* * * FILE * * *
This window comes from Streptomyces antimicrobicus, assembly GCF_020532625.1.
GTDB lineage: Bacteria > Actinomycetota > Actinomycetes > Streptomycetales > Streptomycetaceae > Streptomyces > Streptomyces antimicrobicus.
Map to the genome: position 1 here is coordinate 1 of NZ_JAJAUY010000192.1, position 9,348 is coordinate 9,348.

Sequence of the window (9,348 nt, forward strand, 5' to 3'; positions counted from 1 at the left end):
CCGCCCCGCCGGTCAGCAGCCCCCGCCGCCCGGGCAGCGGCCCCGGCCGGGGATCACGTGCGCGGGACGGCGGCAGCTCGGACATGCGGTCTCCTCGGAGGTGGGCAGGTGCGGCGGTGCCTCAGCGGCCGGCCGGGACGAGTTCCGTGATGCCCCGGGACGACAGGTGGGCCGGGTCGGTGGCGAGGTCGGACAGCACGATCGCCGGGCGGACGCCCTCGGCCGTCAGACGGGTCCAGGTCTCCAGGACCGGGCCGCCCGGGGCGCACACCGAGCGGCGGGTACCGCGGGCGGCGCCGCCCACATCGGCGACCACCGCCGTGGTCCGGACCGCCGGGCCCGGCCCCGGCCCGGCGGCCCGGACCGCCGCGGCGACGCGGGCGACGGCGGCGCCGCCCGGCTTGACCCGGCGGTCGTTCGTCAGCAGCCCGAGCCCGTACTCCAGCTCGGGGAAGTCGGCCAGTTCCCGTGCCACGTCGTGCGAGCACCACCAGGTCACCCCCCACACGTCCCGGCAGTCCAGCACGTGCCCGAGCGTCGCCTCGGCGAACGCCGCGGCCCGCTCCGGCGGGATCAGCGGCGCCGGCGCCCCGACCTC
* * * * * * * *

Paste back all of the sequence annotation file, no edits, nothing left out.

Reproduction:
This window comes from Streptomyces antimicrobicus, assembly GCF_020532625.1.
GTDB lineage: Bacteria > Actinomycetota > Actinomycetes > Streptomycetales > Streptomycetaceae > Streptomyces > Streptomyces antimicrobicus.
Map to the genome: position 1 here is coordinate 1 of NZ_JAJAUY010000192.1, position 9,348 is coordinate 9,348.

Sequence of the window (9,348 nt, forward strand, 5' to 3'; positions counted from 1 at the left end):
CCGCCCCGCCGGTCAGCAGCCCCCGCCGCCCGGGCAGCGGCCCCGGCCGGGGATCACGTGCGCGGGACGGCGGCAGCTCGGACATGCGGTCTCCTCGGAGGTGGGCAGGTGCGGCGGTGCCTCAGCGGCCGGCCGGGACGAGTTCCGTGATGCCCCGGGACGACAGGTGGGCCGGGTCGGTGGCGAGGTCGGACAGCACGATCGCCGGGCGGACGCCCTCGGCCGTCAGACGGGTCCAGGTCTCCAGGACCGGGCCGCCCGGGGCGCACACCGAGCGGCGGGTACCGCGGGCGGCGCCGCCCACATCGGCGACCACCGCCGTGGTCCGGACCGCCGGGCCCGGCCCCGGCCCGGCGGCCCGGACCGCCGCGGCGACGCGGGCGACGGCGGCGCCGCCCGGCTTGACCCGGCGGTCGTTCGTCAGCAGCCCGAGCCCGTACTCCAGCTCGGGGAAGTCGGCCAGTTCCCGTGCCACGTCGTGCGAGCACCACCAGGTCACCCCCCACACGTCCCGGCAGTCCAGCACGTGCCCGAGCGTCGCCTCGGCGAACGCCGCGGCCCGCTCCGGCGGGATCAGCGGCGCCGGCGCCCCGACCTC